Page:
There is a (good) catch to Chargers’ use of running back Melvin Gordon
There was little indication when he came out of Wisconsin that Melvin Gordon could be a dual-threat running back in the NFL.
A first-round pick of the Chargers in 2015, Gordon spent the previous three years in the land of smash-mouth football, racking up 4,915 yards and 45 touchdowns on 631 carries and surpassing the 100-yard rushing mark in 22 of his 44 games for the ground-hogging Badgers.
Gordon finished as the school’s third-leading all-time rusher and the sixth-leading rusher in Big Ten Conference history. A receiving threat, he wasn’t. In three college seasons, he caught 22 passes for 228 yards.
“I just remember him coming out of Wisconsin,” said Anthony Lynn, the Chargers’ second-year coach, “and the only passes he caught were sweeps.”
The 6-foot-1, 215-pound Gordon has added a few more pass-catching plays — swing routes, wheel routes, flat routes, option routes and screen passes, to name a few — to his repertoire over the past three years, evolving into one of the NFL’s most versatile backs.
Gordon is the team’s second-leading receiver through five games this season, entering Sunday’s game at Cleveland with 28 catches for 261 yards and three touchdowns. He ranks third in the NFL behind New Orleans running back Alvin Kamara and San Francisco tight end George Kittle with 206 yards after the catch.
“It’s not a 25-carry, 150-yards rushing league anymore,” said Chargers quarterback Philip Rivers, a 15-year veteran. “It’s a 16-carry, seven-reception, how many touches does he get for 150 yards? I mean, you see it around the league with the best backs. That’s what they do.
“I think Melvin has embraced that and grown into it. ‘Shoot, I don’t care if you’re handing it to me, I’m going to run a heck of a route and throw it to me.’ At Wisconsin, it was handed to him and he ran through [huge] holes.”
Gordon, 25, has always been a physical, punishing runner with good instincts and balance, as he showed when he broke five tackles on a bruising 13-yard run in a Week 4 win over San Francisco.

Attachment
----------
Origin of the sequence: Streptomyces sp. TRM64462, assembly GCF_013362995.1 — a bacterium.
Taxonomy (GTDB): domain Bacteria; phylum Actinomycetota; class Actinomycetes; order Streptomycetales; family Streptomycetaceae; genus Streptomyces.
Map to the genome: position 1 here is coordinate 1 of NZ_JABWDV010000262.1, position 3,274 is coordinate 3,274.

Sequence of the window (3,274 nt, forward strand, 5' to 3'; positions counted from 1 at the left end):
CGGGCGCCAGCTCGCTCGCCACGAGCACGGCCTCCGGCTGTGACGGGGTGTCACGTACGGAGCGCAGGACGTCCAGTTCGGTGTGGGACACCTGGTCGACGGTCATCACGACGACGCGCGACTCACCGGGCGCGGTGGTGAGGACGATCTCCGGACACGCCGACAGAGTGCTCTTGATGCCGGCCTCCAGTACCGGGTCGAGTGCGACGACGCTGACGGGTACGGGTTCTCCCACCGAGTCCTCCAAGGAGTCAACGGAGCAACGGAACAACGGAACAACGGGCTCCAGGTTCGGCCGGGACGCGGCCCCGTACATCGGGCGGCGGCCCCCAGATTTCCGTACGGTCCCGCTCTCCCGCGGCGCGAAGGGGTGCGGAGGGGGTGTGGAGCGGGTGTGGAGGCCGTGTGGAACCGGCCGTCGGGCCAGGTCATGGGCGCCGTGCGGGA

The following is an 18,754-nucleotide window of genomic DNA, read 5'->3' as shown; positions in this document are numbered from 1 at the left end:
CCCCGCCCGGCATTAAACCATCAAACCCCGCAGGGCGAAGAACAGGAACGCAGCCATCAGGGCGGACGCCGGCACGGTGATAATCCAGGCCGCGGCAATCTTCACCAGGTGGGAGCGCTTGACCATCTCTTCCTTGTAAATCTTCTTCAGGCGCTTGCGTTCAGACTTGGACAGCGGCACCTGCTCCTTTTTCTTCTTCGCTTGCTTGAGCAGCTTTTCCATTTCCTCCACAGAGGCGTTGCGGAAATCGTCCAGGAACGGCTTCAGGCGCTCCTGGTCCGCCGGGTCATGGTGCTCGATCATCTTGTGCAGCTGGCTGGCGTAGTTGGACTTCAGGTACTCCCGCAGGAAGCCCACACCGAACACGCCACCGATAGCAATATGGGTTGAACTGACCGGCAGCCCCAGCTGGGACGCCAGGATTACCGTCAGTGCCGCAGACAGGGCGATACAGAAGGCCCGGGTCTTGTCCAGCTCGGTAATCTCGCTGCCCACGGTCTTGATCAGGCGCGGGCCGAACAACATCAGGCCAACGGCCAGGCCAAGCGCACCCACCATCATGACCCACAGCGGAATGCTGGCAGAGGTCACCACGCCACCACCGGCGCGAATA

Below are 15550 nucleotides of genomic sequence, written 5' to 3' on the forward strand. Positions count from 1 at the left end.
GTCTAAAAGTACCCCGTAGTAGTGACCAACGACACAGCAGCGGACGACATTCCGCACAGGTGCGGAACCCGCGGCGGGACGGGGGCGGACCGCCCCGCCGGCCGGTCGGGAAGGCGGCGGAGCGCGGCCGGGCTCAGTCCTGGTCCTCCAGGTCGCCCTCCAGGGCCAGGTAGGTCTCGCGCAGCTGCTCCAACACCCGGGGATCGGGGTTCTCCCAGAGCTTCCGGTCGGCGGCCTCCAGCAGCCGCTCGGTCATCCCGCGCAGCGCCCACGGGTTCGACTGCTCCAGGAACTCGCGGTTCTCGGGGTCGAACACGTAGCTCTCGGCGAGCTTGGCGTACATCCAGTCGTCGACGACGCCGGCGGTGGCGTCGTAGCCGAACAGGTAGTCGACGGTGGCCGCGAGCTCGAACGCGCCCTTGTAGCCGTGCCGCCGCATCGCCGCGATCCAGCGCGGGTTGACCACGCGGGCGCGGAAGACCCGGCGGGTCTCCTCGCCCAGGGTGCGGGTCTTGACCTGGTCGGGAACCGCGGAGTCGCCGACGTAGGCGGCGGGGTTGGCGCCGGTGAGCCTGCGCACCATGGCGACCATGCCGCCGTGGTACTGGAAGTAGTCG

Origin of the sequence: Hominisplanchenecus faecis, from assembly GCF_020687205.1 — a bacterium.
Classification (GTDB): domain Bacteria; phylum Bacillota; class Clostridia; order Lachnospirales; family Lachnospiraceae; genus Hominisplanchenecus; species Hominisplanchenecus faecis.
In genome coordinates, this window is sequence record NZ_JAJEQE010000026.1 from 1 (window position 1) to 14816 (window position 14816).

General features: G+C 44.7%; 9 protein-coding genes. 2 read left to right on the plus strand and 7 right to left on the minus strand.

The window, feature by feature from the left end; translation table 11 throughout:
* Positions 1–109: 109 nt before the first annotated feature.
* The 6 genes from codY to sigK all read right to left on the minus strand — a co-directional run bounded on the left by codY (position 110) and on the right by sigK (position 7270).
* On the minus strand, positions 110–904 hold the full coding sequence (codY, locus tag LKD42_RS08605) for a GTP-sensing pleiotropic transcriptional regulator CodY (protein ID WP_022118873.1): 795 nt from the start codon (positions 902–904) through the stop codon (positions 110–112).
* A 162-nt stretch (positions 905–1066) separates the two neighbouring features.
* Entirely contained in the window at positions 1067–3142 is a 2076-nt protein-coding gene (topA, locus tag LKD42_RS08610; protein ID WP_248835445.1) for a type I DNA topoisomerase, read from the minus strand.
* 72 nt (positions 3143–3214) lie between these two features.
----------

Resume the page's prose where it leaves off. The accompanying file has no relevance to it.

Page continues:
Gordon ranks eighth in the NFL with 334 yards on 73 carries this season. Pro Football Focus rates him third in percentage of carries he’s remained upright through first contact (37.0%) and tied for fifth in forced missed tackles per rush (0.247).
“One of the things we focused on was his extending runs,” Lynn said. “He’s really worked at that. That has been an emphasis for him. He’s winning his one-on-ones more, and it’s paying off.”
Gordon’s development as a receiver has been more gradual. He caught 33 passes for 192 yards and no touchdowns as a rookie in 2015 — when he shared time with dual-threat back Danny Woodhead — and 41 passes for 419 yards and two touchdowns in 2016.
After Lynn took over in 2017 and retained offensive coordinator Ken Whisenhunt, Gordon assumed a bigger receiving role in 2017, catching 58 passes — second most on the team behind Keenan Allen — for 476 yards and four touchdowns.
“Studying the 2016 tape when I first came here, I thought, ‘This guy catches the ball a lot better than I thought,’” Lynn said. “Then he backed it up in training camp through the rest of the season.
“We felt like he can make plays as a receiver, especially if there is a matchup that we want. Sometimes the best matchup might be Melvin on a linebacker as opposed to Keenan on a cornerback. So we have to look at that.”
Gordon has accumulated more receiving yards than rushing yards in three of five games this season, including a nine-catch, 102-yard afternoon in the season-opening loss to the Chiefs and a four-catch, 62-yard game in Sunday’s 26-10 win over Oakland.
He has four receptions of 20 yards or more, including a 34-yard screen pass that set up the Chargers’ second touchdown in the second quarter against the Raiders.
“Any way to get the ball,” said Gordon, who has teamed with versatile backup Austin Ekeler to give the Chargers one of the best running back tandems in the NFL. “What coach talks about is touches. With Philip, you have to be great in the passing game. It just makes me a better football player. It is all about making a man miss and getting open.”
The Chargers are using Gordon — and Ekeler — much like the Rams employ Todd Gurley. Get him the ball quickly and in open space, where Gordon can best use his speed and elusiveness.
“They’re doing a great job helping Melvin Gordon become one of the best all-purpose backs in football,” Raiders coach Jon Gruden said.
Gordon, who missed the final three games of 2016 because of a knee injury, is on pace for 1,068 yards rushing and 835 yards receiving this season.
If he remains healthy and as productive as he has been through five weeks, he could move from the class of very good running backs to the elite level, a group that includes Gurley, Hunt, Kamara and Cowboys star Ezekiel Elliott.
“I think you can say he’s moving in that direction because of his overall development,” Lynn said. “If you look at what he’s doing in the passing game, with his hands and receiving, he’s become a versatile threat.
“It shows up in games, and opponents have to defend that with linebackers and safeties. Those are advantageous matchups for us.”
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